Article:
By Riva Gold

Stocks in Europe and Asia jumped Wednesday as a climb of more than 100 points in the Dow Jones Industrial Average rippled across the globe.

Flows to haven assets continued to reverse, with gold down 0.8% at $1,201 an ounce and government bond yields on track for their highs of the year.

The Stoxx Europe 600 advanced 1.1% in morning trading, following a 1.4% rise in Japan and modest moves higher elsewhere in Asia. Futures pointed to a 0.3% opening gain for the S&P 500, after both the S&P 500 and Nasdaq Composite closed at records on Tuesday and mining and manufacturing companies helped lift the Dow Jones Industrial Average to its highest close in two weeks.

Some traders attributed the rise on Wall Street to President Donald Trump's plans to boost infrastructure projects. Mr. Trump took steps Tuesday to revive two oil pipeline projects and issued directives that aim to ease regulations on infrastructure projects and U.S. manufacturing.

The construction and materials sector rose 1.5% in Europe Wednesday, while the basic resources sector also added 1.2% after closing at its highest since 2014, supported by a climb in Chinese iron-ore futures and copper prices. Shares of BHP Billiton were up 1.3% even after the world's largest miner by market value cut its copper output forecast.

Banks and financials were the best performers in Europe, however, as bond yields recovered and corporate earnings proved supportive. Shares of Banco Santander were up nearly 5% after the Spanish lender kicked off Europe's bank earnings season with a bigger-than-expected rise in fourth quarter profit.

In currencies, the WSJ Dollar Index inched up 0.1%, with the dollar last down 0.1% against the yen and 0.3% against the British pound but up 0.1% against the euro, up 0.4% against the Australian dollar and up 1% against the Turkish lira.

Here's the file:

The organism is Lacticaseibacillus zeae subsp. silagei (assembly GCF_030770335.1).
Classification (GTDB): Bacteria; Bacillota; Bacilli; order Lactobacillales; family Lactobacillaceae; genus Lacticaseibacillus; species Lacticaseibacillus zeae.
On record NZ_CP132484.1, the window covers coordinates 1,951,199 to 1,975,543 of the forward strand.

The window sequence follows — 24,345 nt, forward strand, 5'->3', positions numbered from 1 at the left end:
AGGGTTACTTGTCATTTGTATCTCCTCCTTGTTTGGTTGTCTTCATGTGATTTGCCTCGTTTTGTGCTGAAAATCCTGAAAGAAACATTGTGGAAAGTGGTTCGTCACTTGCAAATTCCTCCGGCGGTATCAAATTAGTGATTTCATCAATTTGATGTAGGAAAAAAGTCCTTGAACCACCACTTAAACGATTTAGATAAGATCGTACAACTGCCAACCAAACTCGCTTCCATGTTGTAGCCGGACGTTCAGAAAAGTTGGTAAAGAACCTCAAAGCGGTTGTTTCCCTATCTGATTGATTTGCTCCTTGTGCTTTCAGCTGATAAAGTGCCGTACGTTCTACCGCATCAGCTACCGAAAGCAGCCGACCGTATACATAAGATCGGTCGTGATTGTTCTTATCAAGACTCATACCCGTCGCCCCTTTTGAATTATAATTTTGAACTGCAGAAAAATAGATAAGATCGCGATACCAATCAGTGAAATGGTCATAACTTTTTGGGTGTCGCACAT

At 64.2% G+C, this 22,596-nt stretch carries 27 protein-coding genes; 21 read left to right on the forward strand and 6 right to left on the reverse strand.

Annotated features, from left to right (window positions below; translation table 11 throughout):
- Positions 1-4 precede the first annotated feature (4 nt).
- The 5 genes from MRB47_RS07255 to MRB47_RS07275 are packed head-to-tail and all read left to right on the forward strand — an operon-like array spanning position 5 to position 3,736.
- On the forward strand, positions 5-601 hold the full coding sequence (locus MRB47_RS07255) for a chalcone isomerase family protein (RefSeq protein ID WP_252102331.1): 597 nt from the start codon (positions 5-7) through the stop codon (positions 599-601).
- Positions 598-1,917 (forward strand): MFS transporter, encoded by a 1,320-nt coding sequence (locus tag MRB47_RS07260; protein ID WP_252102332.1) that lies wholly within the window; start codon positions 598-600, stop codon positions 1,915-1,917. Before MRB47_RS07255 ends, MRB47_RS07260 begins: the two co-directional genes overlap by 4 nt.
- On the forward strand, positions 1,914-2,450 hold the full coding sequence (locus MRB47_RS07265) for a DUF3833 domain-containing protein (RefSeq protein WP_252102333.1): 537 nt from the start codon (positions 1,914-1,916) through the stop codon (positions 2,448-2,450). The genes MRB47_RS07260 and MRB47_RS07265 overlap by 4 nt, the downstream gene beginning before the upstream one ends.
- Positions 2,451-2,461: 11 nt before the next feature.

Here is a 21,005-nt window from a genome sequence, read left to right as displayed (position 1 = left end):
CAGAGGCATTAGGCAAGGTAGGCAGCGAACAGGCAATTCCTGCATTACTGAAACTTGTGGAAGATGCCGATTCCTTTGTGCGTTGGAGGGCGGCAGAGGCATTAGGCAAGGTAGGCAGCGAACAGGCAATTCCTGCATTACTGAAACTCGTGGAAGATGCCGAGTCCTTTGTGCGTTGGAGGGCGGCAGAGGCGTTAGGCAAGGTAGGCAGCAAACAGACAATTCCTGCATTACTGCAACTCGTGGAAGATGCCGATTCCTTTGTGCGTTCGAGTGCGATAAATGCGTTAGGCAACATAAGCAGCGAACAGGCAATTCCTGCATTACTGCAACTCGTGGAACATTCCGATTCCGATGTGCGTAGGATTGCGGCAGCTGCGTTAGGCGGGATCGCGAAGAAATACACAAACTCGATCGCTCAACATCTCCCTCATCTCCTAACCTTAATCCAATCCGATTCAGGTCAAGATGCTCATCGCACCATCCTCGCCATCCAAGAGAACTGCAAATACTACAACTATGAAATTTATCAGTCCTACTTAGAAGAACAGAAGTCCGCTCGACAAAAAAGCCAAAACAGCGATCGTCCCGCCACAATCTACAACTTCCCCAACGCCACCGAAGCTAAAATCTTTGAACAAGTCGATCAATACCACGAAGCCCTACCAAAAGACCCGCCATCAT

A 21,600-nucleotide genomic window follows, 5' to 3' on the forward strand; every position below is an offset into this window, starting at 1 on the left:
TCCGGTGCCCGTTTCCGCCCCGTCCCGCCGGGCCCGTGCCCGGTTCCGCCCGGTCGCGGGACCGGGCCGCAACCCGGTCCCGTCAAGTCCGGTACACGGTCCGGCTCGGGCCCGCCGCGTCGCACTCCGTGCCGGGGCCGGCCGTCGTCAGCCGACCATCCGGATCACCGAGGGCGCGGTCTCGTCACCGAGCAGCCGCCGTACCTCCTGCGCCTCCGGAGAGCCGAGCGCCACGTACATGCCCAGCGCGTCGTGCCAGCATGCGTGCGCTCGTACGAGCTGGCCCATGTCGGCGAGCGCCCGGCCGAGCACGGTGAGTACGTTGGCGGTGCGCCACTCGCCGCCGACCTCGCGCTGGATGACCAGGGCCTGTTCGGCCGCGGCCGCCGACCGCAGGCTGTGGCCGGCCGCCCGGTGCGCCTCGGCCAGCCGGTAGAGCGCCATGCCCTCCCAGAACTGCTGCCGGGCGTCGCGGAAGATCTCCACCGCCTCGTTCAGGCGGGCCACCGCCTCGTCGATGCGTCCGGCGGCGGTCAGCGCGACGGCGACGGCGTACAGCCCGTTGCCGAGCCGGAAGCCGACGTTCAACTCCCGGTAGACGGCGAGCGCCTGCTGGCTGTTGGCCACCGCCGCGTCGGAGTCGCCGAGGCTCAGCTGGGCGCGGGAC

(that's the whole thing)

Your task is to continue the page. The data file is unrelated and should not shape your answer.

The Mexican peso fell 0.1% with Mr. Trump expected to announce plans shortly to expedite construction of a wall along the Mexican border.

In government bond markets, the yield on the 10-year U.S. Treasury note rose to 2.485% from 2.471% after its biggest daily gain of the year, while Japanese government bonds came under selling pressure at 0.85%.

The 10-year German bund yield rose to 0.376% from 0.325%. A top European Central Bank official said Tuesday the bank should start to wind down its massive bond-purchase program soon.

"I am...optimistic that we can soon turn to the question of an exit" from easy-money policies, said Sabine Lautenschläger, who sits on the ECB's executive board.

Chinese government bond yields neared their highest levels since 2015 after the central bank unexpectedly raised interest rates on a type of special loans to certain financial institutions.

Amy Harder

,

Shen Hong

and Tom Fairless contributed to this article.

Write to Riva Gold at riva.gold@wsj.com

(END) Dow Jones Newswires

January 25, 2017 05:09 ET (10:09 GMT)

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